As is apparent, Grossman’s description of the lack of Soviet preparedness for a possible German invasion also demonstrates gross negligence and incompetence as well. Unfortunately for Stalin and the Soviet Union, lack of preparation was not the sole example of idiocy:
It was remarkably interesting when Nemtsevich told us about the first night of the war, about the terrible, swift retreat. He drove around day and night in a truck picking up officers’ wives and children. In one house he found officers who had been stabbed to death. Apparently, they had been killed in their sleep by saboteurs. This was close to the frontier. He said that on that night of the German invasion he had to make a telephone call on some unimportant business and it turned out communications weren’t working… He was annoyed, but didn’t pay much attention to this.
This commander of an aviation regiment, Nemtsevich, is perhaps one of the best, specific examples of someone in a position of authority as a result of Stalin’s purge and the resulting inexperience and incompetence:
Nemtsevich said to me that German aircraft haven’t appeared over his airfield for ten days. He was categorical about his conclusions: the Germans have no fuel, the Germans have no aircraft, they have all been shot down.
The same day Nemtsevich declared the demise of the Luftwaffe a squadron of German bombers flying overhead awakened the base; it should be obvious that Nemtsevich was not the most proficient military commander. But, Nemtsevich is a typical example of the sort of leadership that existed within the Soviet military as a result of the purges.
However, lack of preparation and an incompetent military were not alone in nearly bringing defeat to the Soviet Union. Unlike the other combatants of World War II, with the possible exception of Nazi Germany, the Soviet Union was a partocracy. This meant the Soviet government was an instrument of the Communist Party. Thus, Communist ideology and beliefs pervaded all aspects of Soviet life, including the military. This was particularly damaging during the war because communism proclaims itself to be both omnipotent and infallible. Since communism is the ultimate end of history (utopia) according to Marxism, those who are learned in the teachings of Karl Marx, namely, Lenin, Stalin, and the main cogs of the Communist Party, are never wrong and everything they do or make is perfect. As such, to claim Soviet airplanes, for example, were not as technologically advanced as German planes, was heresy. The penalty of such a claim was death. Grossman chronicles this infallibility of the Communist Party: “We have faith in our equipment. Neither an engine nor an aircraft would let one down.”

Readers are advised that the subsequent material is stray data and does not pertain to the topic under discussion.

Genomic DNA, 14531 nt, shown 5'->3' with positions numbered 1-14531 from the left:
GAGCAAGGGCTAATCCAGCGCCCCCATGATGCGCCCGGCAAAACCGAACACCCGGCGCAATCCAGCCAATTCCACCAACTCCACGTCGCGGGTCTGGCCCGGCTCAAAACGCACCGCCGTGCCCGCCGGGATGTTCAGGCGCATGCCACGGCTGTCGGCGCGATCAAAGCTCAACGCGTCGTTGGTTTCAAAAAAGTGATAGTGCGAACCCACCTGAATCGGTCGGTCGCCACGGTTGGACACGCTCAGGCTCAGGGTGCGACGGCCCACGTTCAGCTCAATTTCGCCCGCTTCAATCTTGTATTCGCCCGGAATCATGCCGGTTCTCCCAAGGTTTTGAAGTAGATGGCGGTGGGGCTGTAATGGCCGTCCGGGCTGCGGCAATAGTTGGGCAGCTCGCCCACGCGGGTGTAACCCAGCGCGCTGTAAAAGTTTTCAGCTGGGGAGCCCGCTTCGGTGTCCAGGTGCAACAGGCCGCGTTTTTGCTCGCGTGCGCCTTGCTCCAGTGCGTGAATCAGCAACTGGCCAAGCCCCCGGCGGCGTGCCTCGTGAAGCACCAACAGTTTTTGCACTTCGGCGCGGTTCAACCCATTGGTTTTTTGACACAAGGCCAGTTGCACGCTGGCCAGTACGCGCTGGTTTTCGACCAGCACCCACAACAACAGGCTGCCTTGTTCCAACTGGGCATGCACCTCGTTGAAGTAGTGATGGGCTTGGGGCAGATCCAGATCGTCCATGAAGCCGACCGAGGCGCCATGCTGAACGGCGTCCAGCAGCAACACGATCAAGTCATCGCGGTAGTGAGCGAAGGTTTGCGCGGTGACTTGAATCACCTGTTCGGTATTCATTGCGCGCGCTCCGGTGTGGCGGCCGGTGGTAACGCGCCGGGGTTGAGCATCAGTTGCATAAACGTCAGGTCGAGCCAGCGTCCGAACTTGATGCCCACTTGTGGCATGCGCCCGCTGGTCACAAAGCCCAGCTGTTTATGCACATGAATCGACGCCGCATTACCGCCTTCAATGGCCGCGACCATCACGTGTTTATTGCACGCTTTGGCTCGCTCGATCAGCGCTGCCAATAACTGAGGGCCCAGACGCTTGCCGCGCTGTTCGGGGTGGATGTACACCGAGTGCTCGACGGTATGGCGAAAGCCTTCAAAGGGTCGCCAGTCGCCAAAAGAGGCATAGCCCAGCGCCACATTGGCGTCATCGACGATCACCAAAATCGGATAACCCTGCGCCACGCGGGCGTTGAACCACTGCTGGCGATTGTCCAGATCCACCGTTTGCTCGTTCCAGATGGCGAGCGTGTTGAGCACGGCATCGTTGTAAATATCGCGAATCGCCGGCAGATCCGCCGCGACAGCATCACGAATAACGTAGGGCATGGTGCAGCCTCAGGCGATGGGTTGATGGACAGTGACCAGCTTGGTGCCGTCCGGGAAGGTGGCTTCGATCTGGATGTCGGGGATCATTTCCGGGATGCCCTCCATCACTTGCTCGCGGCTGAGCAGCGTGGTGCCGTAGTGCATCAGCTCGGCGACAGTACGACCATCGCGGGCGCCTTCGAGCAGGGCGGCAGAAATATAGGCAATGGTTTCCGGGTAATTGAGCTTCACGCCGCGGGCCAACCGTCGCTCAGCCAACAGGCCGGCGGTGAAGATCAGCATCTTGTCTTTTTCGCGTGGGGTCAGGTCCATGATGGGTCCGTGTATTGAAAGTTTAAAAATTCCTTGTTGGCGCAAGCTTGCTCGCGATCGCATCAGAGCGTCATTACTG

The implications of this infallibility were disastrous to the Soviet army and did not reflect the realities of what was occurring. Improvements and innovations, in essence, were forbidden because the Party built the planes, tanks, artillery, and other material that were being used in the war. Ergo, no finer tools of war could be found. The fact Russian pilots, among themselves, would complain about the superiority of German aircraft over the ones they flew, never amounted to more than mere grumblings in the ranks. Constructive criticism was a sure way to end up with the label of Enemy of the State.